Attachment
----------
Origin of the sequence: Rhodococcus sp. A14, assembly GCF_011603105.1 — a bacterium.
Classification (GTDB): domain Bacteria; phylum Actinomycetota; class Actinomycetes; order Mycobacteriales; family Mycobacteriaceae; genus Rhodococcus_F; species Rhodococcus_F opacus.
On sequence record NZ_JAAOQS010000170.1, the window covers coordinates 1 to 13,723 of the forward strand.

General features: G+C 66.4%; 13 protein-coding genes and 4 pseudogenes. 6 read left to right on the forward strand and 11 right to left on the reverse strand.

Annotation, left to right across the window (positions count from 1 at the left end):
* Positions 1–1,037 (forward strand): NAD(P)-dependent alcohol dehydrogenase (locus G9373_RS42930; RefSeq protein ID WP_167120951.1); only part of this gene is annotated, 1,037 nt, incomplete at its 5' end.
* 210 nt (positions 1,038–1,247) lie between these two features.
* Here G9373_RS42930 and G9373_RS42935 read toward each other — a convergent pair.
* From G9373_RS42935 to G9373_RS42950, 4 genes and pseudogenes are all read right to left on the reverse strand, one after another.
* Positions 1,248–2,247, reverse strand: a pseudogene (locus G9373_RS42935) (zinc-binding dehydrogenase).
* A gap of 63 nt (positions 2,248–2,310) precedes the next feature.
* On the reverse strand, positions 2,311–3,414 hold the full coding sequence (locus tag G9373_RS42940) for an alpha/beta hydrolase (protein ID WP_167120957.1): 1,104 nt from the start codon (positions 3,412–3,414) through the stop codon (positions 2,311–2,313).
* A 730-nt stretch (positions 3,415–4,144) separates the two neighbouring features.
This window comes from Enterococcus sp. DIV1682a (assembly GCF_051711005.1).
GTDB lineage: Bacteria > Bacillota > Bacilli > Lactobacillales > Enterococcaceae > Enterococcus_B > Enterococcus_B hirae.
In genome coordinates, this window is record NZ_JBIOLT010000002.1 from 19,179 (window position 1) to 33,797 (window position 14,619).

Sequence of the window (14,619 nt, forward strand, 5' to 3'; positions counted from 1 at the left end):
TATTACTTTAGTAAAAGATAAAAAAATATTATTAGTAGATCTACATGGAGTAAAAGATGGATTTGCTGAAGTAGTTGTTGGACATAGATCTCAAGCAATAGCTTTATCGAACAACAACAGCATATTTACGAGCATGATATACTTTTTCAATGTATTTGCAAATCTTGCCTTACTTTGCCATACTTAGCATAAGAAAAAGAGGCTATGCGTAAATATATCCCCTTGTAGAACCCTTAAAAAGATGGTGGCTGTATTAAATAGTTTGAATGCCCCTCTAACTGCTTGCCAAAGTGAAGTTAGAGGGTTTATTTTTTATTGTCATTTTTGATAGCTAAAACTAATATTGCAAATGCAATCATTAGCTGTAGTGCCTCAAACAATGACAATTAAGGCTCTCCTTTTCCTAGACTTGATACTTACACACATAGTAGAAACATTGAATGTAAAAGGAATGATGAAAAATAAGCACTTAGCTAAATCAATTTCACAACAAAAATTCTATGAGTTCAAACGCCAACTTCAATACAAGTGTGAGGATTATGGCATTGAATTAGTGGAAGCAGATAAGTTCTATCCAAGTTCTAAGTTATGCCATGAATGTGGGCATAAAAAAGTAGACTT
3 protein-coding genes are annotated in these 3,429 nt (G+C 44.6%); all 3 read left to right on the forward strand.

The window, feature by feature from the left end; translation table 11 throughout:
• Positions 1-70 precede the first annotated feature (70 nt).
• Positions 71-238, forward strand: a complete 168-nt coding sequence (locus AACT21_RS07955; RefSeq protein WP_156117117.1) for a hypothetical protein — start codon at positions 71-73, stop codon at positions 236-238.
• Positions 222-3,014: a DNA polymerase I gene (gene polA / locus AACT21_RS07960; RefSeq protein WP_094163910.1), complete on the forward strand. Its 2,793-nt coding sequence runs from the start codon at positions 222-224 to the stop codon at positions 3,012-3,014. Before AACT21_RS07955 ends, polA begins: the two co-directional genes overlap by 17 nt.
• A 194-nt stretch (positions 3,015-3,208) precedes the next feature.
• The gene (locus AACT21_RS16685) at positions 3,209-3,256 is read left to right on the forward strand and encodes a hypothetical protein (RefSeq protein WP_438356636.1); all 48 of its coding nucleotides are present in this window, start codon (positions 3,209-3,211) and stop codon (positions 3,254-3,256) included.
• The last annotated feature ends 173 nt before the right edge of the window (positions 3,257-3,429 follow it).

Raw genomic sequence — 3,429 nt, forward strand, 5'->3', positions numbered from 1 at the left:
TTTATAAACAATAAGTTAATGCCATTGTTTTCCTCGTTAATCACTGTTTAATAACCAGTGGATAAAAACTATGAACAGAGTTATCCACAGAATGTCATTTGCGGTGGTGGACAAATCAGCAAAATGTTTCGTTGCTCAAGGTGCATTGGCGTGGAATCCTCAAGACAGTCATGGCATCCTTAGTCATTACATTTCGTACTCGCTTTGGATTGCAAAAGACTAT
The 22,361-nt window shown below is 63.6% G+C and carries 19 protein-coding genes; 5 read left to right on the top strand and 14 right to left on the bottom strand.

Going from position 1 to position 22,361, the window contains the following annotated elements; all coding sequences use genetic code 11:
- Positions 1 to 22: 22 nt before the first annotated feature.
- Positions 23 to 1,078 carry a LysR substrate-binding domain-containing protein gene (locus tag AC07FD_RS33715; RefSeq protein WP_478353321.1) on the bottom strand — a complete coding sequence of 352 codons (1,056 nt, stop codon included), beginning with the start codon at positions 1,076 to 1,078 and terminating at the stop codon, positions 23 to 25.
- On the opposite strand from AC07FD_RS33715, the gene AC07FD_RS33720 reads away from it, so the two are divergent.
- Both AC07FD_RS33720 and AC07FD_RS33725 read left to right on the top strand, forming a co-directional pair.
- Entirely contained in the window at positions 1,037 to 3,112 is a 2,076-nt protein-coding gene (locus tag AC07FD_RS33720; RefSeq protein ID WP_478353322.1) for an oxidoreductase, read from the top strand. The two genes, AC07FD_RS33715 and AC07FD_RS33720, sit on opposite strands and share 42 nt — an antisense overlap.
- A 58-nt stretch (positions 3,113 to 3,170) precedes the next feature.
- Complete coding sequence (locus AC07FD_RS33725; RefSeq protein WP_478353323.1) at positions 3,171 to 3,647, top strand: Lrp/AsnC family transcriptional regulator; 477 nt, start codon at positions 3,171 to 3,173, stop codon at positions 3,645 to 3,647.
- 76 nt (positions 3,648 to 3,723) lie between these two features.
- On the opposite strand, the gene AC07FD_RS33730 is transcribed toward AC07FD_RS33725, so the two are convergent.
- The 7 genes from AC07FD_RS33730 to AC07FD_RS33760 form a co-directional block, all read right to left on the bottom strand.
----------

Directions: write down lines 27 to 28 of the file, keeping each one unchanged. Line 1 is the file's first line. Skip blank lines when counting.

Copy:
Raw genomic sequence — 3,429 nt, forward strand, 5'->3', positions numbered from 1 at the left:
TTTATAAACAATAAGTTAATGCCATTGTTTTCCTCGTTAATCACTGTTTAATAACCAGTGGATAAAAACTATGAACAGAGTTATCCACAGAATGTCATTTGCGGTGGTGGACAAATCAGCAAAATGTTTCGTTGCTCAAGGTGCATTGGCGTGGAATCCTCAAGACAGTCATGGCATCCTTAGTCATTACATTTCGTACTCGCTTTGGATTGCAAAAGACTAT